One Of The Scariest Scenes In Speak No Evil Speaks A Whole Lotta Evil

(Welcome to Scariest Scene Ever, a column dedicated to the most pulse-pounding moments in horror with your tour guides, horror experts Chris Evangelista and Matt Donato. In this edition, Chris is reminded that hell is other people with "Speak No Evil.")

Spoilers for "Speak No Evil" follow.

A lifetime of watching horror movies has more or less desensitized me, but every now and then, something comes along that burrows into my skin. "Kill List" is one of the prime examples, and more recently, "Speak No Evil" earned that distinction as well. In fact, Christian Tafdrup's immensely disturbing film got to me so much that I know I'll never watch it again. It's such a hopeless, cruel film that a part of me questions exactly who this movie is even for. But if you're looking for something terrifying, look no further than this movie's final, terrible moments. 

The Setup

On vacation, Danish couple Bjørn and Louise meet Dutch couple Patrick and Karin. Both couples have a child — Bjørn and Louise have a little girl named Agnes, and Patrick and Karin are parents to a little boy named Abel. Abel, according to his parents, was born with no tongue, which makes him the silent type. After hitting it off on vacation, the Dutch couple invites the Danes to spend the weekend with them at their house. Because they're polite, the Danish couple says yes, and they bring Agnes along with them.

Right off the bat, you know this is a bad idea. And to be frank, this would never happen to me, because I avoid people at all costs. Go stay a weekend with strangers? Absolutely not! Couldn't be me. 

The Story So Far

As you might have guessed, things start to go wrong right off the bat. Patrick and Karin begin behaving erratically, and things get so awkward that Bjørn and Louise. However, Patrick and Karin try to explain themselves and make Bjørn and Louise feel guilty in the process. This happens several times throughout the movie, with the implication being that people are so afraid of offending others that they'll put up with almost anything. Since we know this is a horror movie, we're able to figure out that Bjørn and Louise (and Agnes) are in danger, but the Danes are so damn set on being polite that they never pack up and run when they should. 

The Scene

Eventually, the twist arrives: Patrick and Karin are child traffickers, and Abel isn't their son. He's someone they kidnapped from another family — and cut his tongue out in the process. And now they've set their sites on Agnes. Sure enough, Agnes ends up having her tongue cut out in a horrific scene that just keeps going on...and on...and on. Horrified, Bjørn and Louise are taken away, forced to strip, and stoned to death.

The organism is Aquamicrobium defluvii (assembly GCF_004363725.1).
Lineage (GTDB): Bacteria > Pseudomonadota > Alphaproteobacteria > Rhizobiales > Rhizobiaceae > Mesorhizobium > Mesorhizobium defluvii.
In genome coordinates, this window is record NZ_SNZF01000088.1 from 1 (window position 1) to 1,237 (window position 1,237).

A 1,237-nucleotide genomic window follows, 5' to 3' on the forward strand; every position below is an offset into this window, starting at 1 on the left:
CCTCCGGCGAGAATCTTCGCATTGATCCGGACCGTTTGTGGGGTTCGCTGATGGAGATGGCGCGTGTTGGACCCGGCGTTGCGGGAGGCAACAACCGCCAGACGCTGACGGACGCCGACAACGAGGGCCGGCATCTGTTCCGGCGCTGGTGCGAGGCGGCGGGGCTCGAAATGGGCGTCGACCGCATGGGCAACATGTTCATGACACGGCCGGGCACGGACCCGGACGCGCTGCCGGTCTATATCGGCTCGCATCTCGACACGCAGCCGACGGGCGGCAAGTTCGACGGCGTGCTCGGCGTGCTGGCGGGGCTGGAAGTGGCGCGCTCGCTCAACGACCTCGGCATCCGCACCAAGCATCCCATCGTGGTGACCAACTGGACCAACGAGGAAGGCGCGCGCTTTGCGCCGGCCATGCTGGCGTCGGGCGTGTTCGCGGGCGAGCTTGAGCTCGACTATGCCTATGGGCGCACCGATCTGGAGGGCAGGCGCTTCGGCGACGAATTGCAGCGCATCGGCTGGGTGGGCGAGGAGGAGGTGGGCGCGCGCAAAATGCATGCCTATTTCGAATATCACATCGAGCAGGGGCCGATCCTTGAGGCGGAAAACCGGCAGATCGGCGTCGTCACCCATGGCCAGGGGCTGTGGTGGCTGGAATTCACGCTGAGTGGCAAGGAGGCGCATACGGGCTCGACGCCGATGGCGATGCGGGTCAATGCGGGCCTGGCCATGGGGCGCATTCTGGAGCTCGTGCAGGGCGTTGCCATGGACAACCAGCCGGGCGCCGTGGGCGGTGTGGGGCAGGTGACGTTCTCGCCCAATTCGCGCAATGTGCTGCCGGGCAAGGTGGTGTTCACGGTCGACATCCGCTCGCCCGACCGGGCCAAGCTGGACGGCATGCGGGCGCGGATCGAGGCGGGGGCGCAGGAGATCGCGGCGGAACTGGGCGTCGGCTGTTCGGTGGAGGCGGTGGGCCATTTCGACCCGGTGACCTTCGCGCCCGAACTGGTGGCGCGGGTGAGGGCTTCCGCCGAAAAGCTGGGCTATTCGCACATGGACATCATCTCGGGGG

Once again, the film makes it pretty clear that Bjørn and Louise could get away from all of this if they put up just the slightest bit of fight. But they remain passive and helpless until the very end. The scene is long, and painful to watch. The fact that arrives at the very end of the film makes it extra shocking because while plenty of disturbing stuff happens along the way, nothing this horrifying happens until we're almost at the conclusion.

Again: I have to wonder who the hell this is for. I'm not saying horror movies have to have a happy ending — they absolutely do not! And I get that "Speak No Evil" deliberately wants to traumatize its audience. But this sequence of events is so nasty that it made me feel cold, chilled to the bone. But if that's what you're looking for, you've come to the right place. 

The Impact (Matt's Take)

My kingdom for more feel-bad standouts like Speak No Evil, please! There's nothing exceptionally surprising about the narrative's trajectory, nor is there any message more complicated than "evil lurks everywhere." Christian Tafdrup gives Nigel Powers another reason not to trust the bloody Dutch, as his Danish travelers find themselves preyed upon merely because they wanted to make vacation friends. There's something psychotic about leaving yourself vulnerable in the middle of nowhere with strangers who just happened to take the same trip you did — Tafdrup uses "Speak No Evil" as a merciless warning. So vicious, so evil, and all thanks to that woeful ending.

Criticisms of 'Speak No Evil" identify the divisive nature about such a cut-and-dry roasting of morality over open flames. We know exactly where things are headed when an unfulfilled husband convinces his wife and child to abandon sense and take their doomed vacation. For some, it's an issue that "Speak No Evil" exists just to push our buttons and murder some innocents. I'd argue the opposite, and applaud Tafdrup for still making me feel like a helpless piece of meaningless garbage despite never hiding his intentions.

In those damning moments when gracious hosts turn into maniac murderers, the film plunges us into inconsolable devastation achieved by movies like "The Poughkeepsie Tapes" and "Hounds Of Love." It's so meaningfully despicable, as a testament to the tension that Tafdrup sustains. We cringe at every time the visitors should bail, and wince with each tossed rock into their skulls. There's no salvation, no reprieve. Only brutality without sense, which I won't forget for some time.